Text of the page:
However for a normal 911 like an SC or a 3.2 Carrera you might expect to pay in the region of £10k to £20k.  But even priced correctly, doesn’t mean they are trouble free.  You still need to look for all the traditional trouble areas.

Authenticity and history are two very important areas to consider.  A genuine enthusiast who loves his or her 911 will have all the history of the car.  Take time to read it.  Maybe contact some of the people who have worked on the car and get their opinion.  Make sure you check the numbers on the car and engine match.  Porsche will tell what they should be.  They will also tell you what the original delivery spec was for the car.  See if that is still true or if its changed.

“Genuine Reason for Sale”.  Everybody seems to say they have a genuine reason for sale.  In my opinion you shouldn’t take too much notice of this.  The seller is highly unlikely to be telling the truth anyway.  If the 911 is a complete disaster zone they are very unlikely to tell you this is there genuine reason for sale…..

We all like to think we find a bargain.  There’s nothing wrong in haggling over the price once you have found the right car.  Anyone who knows they are selling a good one though is unlikely to move their price very much.  But like I said at the beginning, there really isn’t such a thing as a bargain or a cheap 911.  A good quality well maintained car, with lots of history at a fair price is the way to go.

Porsche built their 911’s to high exacting standards.  Examples that have been looked after and maintained at regular intervals will be quite economical to run.  Letting this maintenance regime lapse will only lead you to ne place – disaster.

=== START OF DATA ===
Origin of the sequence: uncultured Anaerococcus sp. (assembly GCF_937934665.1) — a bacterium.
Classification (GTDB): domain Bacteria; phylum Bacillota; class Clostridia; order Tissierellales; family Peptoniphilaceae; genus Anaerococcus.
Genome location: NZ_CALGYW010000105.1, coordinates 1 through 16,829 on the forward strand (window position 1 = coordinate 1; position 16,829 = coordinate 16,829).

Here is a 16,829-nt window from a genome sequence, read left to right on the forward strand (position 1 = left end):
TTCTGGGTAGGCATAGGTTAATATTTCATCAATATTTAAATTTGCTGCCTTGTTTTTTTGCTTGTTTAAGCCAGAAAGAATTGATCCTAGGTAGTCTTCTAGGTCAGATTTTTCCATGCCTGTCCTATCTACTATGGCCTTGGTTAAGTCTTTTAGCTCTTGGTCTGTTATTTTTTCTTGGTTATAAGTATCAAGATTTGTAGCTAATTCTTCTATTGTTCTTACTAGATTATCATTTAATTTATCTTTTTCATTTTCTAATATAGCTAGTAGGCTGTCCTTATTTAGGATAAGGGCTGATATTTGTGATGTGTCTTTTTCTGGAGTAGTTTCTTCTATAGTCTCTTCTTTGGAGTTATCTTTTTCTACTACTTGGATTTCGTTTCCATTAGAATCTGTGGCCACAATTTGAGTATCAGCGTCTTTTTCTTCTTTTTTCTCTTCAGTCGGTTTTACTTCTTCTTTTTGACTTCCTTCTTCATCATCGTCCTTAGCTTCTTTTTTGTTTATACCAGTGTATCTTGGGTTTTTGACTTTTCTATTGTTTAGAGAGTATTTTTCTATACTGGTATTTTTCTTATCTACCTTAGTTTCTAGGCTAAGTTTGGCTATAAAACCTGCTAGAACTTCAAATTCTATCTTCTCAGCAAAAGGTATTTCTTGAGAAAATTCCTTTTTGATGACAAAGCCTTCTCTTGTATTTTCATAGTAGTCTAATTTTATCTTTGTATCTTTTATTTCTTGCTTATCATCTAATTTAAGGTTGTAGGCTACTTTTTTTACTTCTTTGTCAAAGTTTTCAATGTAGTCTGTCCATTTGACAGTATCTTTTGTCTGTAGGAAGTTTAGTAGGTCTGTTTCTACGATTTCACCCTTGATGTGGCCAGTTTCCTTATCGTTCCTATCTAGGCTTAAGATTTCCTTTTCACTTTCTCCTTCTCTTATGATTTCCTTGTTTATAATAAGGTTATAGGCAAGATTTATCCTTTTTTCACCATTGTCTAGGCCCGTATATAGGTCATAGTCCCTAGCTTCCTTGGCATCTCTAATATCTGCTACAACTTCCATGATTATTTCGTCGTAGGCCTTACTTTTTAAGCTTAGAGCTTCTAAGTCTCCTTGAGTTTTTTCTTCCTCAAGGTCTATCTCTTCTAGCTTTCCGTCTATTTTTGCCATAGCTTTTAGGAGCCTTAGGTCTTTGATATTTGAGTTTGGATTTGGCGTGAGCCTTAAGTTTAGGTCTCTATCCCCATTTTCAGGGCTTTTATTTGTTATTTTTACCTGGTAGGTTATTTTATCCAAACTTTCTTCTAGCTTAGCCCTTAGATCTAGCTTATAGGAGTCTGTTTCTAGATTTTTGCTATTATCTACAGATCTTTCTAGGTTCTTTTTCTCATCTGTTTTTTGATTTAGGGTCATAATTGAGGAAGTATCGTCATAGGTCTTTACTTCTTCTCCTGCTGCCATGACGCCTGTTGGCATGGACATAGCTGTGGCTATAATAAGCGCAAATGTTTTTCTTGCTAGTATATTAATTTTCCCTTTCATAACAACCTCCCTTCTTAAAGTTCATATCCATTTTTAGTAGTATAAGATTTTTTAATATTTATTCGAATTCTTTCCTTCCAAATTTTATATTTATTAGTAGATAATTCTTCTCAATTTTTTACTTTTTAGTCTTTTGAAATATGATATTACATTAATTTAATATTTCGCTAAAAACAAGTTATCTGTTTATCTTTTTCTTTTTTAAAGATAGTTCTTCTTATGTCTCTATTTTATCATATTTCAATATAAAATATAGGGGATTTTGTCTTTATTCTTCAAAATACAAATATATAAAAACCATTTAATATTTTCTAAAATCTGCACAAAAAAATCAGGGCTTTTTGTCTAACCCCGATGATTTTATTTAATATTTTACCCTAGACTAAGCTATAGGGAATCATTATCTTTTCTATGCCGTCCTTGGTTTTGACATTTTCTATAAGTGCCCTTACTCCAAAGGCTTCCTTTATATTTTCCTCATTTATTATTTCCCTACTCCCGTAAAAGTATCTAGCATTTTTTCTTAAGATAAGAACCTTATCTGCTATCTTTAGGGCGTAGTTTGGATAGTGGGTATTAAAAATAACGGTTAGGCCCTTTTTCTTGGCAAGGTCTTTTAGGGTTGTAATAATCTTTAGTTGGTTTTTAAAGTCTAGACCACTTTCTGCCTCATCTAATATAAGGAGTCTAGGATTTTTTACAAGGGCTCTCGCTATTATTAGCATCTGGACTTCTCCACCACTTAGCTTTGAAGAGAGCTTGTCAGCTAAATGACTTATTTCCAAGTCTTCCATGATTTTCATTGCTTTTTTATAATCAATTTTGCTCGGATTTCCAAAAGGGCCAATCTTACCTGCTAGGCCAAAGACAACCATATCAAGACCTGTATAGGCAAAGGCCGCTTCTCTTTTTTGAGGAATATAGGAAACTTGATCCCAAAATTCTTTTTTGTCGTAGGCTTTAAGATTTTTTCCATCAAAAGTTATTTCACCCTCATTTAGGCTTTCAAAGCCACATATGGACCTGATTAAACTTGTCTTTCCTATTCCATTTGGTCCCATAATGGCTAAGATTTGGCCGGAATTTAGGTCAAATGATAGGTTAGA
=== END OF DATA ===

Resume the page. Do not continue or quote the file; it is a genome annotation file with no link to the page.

About Peter Bell

I am a self confessed Porsche-a-holic. An enthusiast from an early age I have spent many years reading about Porsche as well as building my own ultimate Porsche 911. Writing about Porsche has been a hoby since as long as I can remember. I have also created a number of websites for the Porsche enthusiast community.
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7 Responses to Buying a Classic Porsche 911 – Some Thoughts!

  1. Paul Bell says:

    Hello Peter,

    I have a recently restored 3.0 911 1977 and its currently on a French license plate I am in the process of changing to an English plate and am trying to prove where the original VAT would have been paid. Could you offer any advice in how to find this information?
    I would be grateful for any advice. Thank you, Paul.

    • Peter Bell says:

      Hi Paul. I like the Carrera 3.0′s alot. There are only a few ever made and as a result are quite unique. I’d be interested in seeing some pics of the restoration.

      I regard to your question. I would personally first approach Porsche in Germany. I have contacted them before on a number of things and they have also been very forth comming. They will tell you the original spec when it left the factory and who it went to. I think this is the best place to start.

  2. James says: